For a fashion brand that's committed to doing things ethically, marketing always presents a bit of a catch-22. On the one hand, businesses need people to buy their stuff or they can't survive. But on the other, fashion labels concerned with excessive waste and environmental impact don't want to encourage mindless consumption. What's a brand to do?
Stella McCartney's answer to that question this season was to shoot her newest ad campaign in a landfill.
"The idea we had with this campaign is to portray who we want to be and how we carry ourselves; our attitude and collective path," McCartney said in a release. "Our man-made constructed environments are disconnected and unaware of other life and the planet which is why there is waste."
Lensed by cool-girl photographer Harley Weir in collaboration with artist Urs Fischer, the campaign features models Birgit Kos, Iana Godnia and Huan Zhou and was shot on location at a landfill in Eastern Scotland. And while the imagery features the models lying on piles of trash or lounging on a rusted-out car, the overall mood still feels decidedly fashion-y — and even hopeful — rather than darkly preach-y about environmental apocalypse.
"Stella's fashion to me is about dignity, love and a beautiful attitude to all challenges, all while feeling good and looking great," artist Urs Fischer said in a release from the brand. "We wanted to reflect that in the concept of this campaign."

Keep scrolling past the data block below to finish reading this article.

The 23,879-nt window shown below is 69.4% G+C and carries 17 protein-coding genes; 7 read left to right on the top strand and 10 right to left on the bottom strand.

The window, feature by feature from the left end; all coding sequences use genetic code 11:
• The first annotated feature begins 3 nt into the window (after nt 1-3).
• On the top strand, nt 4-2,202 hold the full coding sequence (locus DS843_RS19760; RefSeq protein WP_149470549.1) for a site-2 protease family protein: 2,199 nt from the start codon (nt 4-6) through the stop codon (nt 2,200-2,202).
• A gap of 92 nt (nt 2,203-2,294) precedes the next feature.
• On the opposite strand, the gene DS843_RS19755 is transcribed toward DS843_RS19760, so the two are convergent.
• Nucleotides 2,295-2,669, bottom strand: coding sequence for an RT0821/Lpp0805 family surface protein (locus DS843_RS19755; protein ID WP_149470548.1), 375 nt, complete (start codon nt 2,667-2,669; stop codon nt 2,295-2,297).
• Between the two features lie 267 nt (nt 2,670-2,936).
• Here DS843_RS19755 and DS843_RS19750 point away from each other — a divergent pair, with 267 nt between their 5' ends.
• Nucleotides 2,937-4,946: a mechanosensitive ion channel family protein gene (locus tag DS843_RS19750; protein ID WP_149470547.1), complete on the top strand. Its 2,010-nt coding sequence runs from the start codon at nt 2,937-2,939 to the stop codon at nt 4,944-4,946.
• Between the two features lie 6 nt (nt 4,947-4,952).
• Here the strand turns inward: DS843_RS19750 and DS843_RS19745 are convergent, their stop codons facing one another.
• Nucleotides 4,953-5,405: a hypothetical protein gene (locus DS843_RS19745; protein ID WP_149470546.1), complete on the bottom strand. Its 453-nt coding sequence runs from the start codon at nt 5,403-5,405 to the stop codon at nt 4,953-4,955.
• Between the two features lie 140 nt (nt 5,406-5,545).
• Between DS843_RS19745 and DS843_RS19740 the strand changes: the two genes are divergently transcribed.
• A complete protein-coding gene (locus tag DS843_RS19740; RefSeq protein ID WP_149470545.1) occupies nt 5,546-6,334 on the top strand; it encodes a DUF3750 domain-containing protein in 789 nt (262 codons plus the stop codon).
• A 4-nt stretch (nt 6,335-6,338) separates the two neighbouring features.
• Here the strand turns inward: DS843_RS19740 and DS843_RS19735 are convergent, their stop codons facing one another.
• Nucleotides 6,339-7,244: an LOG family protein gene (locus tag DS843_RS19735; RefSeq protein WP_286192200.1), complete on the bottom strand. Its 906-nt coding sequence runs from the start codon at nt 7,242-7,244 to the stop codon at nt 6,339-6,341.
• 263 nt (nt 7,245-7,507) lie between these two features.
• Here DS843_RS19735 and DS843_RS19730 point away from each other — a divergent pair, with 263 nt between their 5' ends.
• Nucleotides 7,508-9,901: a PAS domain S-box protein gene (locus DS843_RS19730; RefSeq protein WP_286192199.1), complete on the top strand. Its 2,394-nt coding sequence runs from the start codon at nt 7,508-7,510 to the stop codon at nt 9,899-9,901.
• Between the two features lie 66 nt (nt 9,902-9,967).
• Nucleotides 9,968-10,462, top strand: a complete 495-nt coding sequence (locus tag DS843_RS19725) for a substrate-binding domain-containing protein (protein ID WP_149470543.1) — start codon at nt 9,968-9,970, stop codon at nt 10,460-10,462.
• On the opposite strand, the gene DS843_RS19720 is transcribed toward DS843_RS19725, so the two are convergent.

Perhaps it's the playful graphic squiggles or the models' smiles that do it, but the vision presented by McCartney in the images is upbeat even as it confronts viewers with a sobering by-product of unsustainable attitudes toward consumption. The accompanying video, which features models lip-syncing and bopping along to a song by Australian rapper Tkay Maidza, upholds the same mood.
The whole campaign could've easily come off as either overly self-serious and depressing or as making light of a rightfully sober issue if it had come from another brand. But the fact that Stella McCartney has built a reputation for being genuinely concerned with environmental issues — 53 percent of the label's materials come from sustainable sources, and it's proudly vegetarian — makes it feel less like a gimmick. Stella McCartney may not be perfect when it comes to the environment, but this campaign feels like a genuine attempt to grapple with the complicated nature of working in and even loving a highly polluting industry.